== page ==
"Ballerinas" Don't Stand Up Alone


BALANCHINE'S BALLERINAS by Shonna Valeske. Presented by the Mills Gallery and the Boston Ballet. At the Mills Gallery, 549 Tremont St. through January 21. 426-7700 for information.

by Jeanne Belovitch

"George Balanchine loved women," is how author Robert Tracy begins his book Balanchine's Ballerinas: Conversations with the Muses. Tracy's conversations with 19 of the women who danced fro Balanchine---and who loved him for his self-lessness and dedication to the beauty of human movement through their dance---reveal a choreographer and dancers who were mirrors of each other and necessary to one another in the creation of their individual brilliance.

Portrait photographs of ballerinas, including those featured in Tracy's book, are on display at the Mills Gallery. Eleven of them are autographed by the ballerinas, including Alexandrea Danilova, leading ballerina of the Ballets Russe; Suzanne Farrell, the personification of the Balanchine ideal; Darci Kistler, the New York City Ballet's youngest ballerina; and Violette Verdy, teh first European to dance with the New York City Ballet and the current artistic director of the Boston Ballet.

Shonna Valeska, a former ballet student, moved to photograapprenticed with fashion protographer Richard Avedon for three years before she completed the portraits for Balanchine's Ballerinas. Her photographs are technically excellent and boringly beautiful. But there is an austerity to them that suggests a magazine fashion layout. Without the book as a guide, these photographs do not stand up alone. Other photographs in Tracy's book, which show the dancers rehearsing, performing and relaxing with Balanchine, best capture the essence of these women and the choreographer's love for them.

The book's action photographs, dating from the 1920s to the 1980s,and the interviews make it an essential guide for appreciating the portrait photographs on display at the Mills and for getting an honest feeling and understanding for Balanchine and the 19 women celebrated in the book.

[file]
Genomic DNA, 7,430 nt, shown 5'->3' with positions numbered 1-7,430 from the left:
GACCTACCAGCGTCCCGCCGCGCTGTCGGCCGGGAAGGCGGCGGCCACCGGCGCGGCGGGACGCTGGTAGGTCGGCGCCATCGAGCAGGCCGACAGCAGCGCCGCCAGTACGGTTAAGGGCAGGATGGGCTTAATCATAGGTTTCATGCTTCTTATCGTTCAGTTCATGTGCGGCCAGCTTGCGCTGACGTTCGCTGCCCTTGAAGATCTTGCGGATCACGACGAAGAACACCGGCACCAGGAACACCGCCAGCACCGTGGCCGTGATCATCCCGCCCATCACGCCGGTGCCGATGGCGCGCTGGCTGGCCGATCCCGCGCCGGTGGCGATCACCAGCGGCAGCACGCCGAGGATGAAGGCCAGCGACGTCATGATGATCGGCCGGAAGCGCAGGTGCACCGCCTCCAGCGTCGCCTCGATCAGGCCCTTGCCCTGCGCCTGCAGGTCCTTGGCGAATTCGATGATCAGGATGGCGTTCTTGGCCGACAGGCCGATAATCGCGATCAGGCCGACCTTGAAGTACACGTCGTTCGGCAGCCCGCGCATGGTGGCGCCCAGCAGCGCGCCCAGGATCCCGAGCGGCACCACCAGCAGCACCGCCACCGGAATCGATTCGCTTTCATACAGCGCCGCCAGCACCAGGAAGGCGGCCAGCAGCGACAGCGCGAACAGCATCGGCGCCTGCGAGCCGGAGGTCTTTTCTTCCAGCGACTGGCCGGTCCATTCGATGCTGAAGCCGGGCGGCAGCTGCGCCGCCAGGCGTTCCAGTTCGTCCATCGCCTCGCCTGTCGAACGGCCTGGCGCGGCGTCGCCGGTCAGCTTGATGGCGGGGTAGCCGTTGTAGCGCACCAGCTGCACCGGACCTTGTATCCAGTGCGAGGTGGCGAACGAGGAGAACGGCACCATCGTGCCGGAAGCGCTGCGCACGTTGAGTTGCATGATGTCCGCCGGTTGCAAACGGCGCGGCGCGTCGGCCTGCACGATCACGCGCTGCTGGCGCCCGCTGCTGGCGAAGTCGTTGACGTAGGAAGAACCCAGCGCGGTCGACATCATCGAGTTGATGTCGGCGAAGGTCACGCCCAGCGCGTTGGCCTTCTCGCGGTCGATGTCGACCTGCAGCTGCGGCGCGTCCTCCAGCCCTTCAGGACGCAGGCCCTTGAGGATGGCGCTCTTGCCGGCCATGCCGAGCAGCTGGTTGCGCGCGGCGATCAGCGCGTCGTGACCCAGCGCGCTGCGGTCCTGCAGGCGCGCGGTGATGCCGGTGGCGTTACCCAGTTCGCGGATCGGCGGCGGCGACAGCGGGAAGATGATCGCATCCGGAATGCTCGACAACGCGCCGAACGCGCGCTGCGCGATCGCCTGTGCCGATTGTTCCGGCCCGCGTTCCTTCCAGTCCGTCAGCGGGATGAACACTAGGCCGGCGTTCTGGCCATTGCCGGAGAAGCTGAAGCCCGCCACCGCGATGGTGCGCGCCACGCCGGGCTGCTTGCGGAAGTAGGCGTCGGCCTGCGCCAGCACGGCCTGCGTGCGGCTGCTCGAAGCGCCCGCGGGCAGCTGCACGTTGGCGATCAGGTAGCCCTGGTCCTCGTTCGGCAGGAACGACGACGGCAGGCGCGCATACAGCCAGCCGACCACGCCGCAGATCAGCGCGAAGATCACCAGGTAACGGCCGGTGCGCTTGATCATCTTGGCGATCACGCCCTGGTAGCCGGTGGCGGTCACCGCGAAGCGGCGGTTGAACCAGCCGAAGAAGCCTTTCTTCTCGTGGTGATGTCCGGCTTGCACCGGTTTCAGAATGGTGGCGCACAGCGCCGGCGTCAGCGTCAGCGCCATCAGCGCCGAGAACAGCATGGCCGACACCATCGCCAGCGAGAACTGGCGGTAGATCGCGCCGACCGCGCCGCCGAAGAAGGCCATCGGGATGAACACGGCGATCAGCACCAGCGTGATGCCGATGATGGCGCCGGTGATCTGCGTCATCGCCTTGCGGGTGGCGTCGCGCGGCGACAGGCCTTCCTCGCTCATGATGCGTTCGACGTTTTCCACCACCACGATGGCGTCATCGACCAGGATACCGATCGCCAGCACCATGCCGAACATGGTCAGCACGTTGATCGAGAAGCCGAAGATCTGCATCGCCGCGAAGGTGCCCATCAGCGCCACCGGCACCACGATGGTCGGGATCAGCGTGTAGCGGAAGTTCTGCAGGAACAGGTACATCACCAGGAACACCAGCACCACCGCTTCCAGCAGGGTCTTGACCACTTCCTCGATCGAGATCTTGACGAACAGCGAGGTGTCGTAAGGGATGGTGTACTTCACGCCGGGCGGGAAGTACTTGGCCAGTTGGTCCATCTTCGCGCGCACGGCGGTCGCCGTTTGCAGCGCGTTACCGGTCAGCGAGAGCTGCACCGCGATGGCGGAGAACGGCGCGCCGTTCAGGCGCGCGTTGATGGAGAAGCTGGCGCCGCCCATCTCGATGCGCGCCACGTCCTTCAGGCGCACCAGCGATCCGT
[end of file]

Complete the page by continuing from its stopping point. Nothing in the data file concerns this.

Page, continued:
Tracy completed the interviews for the book while on scholarship at the George Balanchine School of American Ballet. He said that dancers Maria Tallchief, Melissa Hayden and Verdy motivated him to write the book. "They are such strong women,"he remarked. Verdy offered this view of the choreographer during the opening night reception celebrating Valeska's photographs: "Balanchine was the best I've eer seen. The highest experience. The man was completely selfless. He was a person who hardly existed. To find him yoou had to see his work. you found him in his work."

Tracy believes that "if Balanchine wasn't just a choreograhper, if he was a writer or a painter, his studies of women would be much more talked about."

But not every subject of Balanchine's studies could sustain that role, as Verdy explains in the book. "I was not physically able tosustain my commitment, which is a form of treason," she admitted. "The final reluctance to give myself over thanslated itself into injuries. I looked like a victim, someone you could was I think that it had become impossible for me to realize myself as a Balanchine dancer."

Haydoen, according to Verdy, is an expample of a dancer who was able to sustain an artistic partnership with Balanchine. "Melissa did it for herself. She knew that Balanchine wasa so much the best she had ever known that to elevate herself to her best she should stay with him. She stayed there no matter what, and he repaid her beautifully for it. She always danced, and, in fact, if Melissa didnot have enough, he would take things away from me and give them to her. She deserved something from Balanchine because of her faithfulness to her work,and her incredible determination."

For more insights into the intriguing, complex relationships by which a choreographer created dancers and dancers created a choreographer, visit the Ballerinas display at the Mills---but be sure to take a copy of Tracy's book along to give you the full picture.


Source: South End News, Boston, MA; 1984